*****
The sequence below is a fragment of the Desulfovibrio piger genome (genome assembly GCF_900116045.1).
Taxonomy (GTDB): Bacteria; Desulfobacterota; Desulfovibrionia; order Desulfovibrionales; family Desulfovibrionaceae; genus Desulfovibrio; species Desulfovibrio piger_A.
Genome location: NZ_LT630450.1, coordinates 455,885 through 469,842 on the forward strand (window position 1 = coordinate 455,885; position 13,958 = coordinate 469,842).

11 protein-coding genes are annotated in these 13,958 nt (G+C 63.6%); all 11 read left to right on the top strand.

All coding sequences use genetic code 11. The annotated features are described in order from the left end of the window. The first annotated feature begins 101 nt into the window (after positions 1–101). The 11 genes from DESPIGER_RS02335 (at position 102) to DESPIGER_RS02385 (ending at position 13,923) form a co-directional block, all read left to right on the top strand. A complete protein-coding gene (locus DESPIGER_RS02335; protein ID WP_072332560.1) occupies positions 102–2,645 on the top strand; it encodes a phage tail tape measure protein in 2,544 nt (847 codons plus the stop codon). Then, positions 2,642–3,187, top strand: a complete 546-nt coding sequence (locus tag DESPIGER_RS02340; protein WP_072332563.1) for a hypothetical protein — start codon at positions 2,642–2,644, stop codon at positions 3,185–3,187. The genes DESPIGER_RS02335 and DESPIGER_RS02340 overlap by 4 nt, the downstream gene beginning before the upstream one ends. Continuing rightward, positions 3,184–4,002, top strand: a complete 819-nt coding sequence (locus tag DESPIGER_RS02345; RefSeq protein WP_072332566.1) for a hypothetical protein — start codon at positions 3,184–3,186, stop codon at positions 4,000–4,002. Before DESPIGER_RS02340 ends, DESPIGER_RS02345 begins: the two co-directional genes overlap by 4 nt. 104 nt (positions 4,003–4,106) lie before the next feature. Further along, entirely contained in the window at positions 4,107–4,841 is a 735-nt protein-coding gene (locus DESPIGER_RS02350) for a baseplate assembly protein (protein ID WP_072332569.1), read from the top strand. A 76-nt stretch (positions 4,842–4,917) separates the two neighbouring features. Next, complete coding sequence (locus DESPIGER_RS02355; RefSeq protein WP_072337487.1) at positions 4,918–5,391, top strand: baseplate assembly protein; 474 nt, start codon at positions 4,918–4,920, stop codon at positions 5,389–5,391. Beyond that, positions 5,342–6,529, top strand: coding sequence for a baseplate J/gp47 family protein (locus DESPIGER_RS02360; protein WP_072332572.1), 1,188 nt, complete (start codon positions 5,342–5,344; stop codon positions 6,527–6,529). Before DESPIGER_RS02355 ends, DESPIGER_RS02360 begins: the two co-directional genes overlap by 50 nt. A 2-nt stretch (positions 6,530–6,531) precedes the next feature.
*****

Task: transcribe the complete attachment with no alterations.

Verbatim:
The sequence below is a fragment of the Desulfovibrio piger genome (genome assembly GCF_900116045.1).
Taxonomy (GTDB): Bacteria; Desulfobacterota; Desulfovibrionia; order Desulfovibrionales; family Desulfovibrionaceae; genus Desulfovibrio; species Desulfovibrio piger_A.
Genome location: NZ_LT630450.1, coordinates 455,885 through 469,842 on the forward strand (window position 1 = coordinate 455,885; position 13,958 = coordinate 469,842).

11 protein-coding genes are annotated in these 13,958 nt (G+C 63.6%); all 11 read left to right on the top strand.

All coding sequences use genetic code 11. The annotated features are described in order from the left end of the window. The first annotated feature begins 101 nt into the window (after positions 1–101). The 11 genes from DESPIGER_RS02335 (at position 102) to DESPIGER_RS02385 (ending at position 13,923) form a co-directional block, all read left to right on the top strand. A complete protein-coding gene (locus DESPIGER_RS02335; protein ID WP_072332560.1) occupies positions 102–2,645 on the top strand; it encodes a phage tail tape measure protein in 2,544 nt (847 codons plus the stop codon). Then, positions 2,642–3,187, top strand: a complete 546-nt coding sequence (locus tag DESPIGER_RS02340; protein WP_072332563.1) for a hypothetical protein — start codon at positions 2,642–2,644, stop codon at positions 3,185–3,187. The genes DESPIGER_RS02335 and DESPIGER_RS02340 overlap by 4 nt, the downstream gene beginning before the upstream one ends. Continuing rightward, positions 3,184–4,002, top strand: a complete 819-nt coding sequence (locus tag DESPIGER_RS02345; RefSeq protein WP_072332566.1) for a hypothetical protein — start codon at positions 3,184–3,186, stop codon at positions 4,000–4,002. Before DESPIGER_RS02340 ends, DESPIGER_RS02345 begins: the two co-directional genes overlap by 4 nt. 104 nt (positions 4,003–4,106) lie before the next feature. Further along, entirely contained in the window at positions 4,107–4,841 is a 735-nt protein-coding gene (locus DESPIGER_RS02350) for a baseplate assembly protein (protein ID WP_072332569.1), read from the top strand. A 76-nt stretch (positions 4,842–4,917) separates the two neighbouring features. Next, complete coding sequence (locus DESPIGER_RS02355; RefSeq protein WP_072337487.1) at positions 4,918–5,391, top strand: baseplate assembly protein; 474 nt, start codon at positions 4,918–4,920, stop codon at positions 5,389–5,391. Beyond that, positions 5,342–6,529, top strand: coding sequence for a baseplate J/gp47 family protein (locus DESPIGER_RS02360; protein WP_072332572.1), 1,188 nt, complete (start codon positions 5,342–5,344; stop codon positions 6,527–6,529). Before DESPIGER_RS02355 ends, DESPIGER_RS02360 begins: the two co-directional genes overlap by 50 nt. A 2-nt stretch (positions 6,530–6,531) precedes the next feature.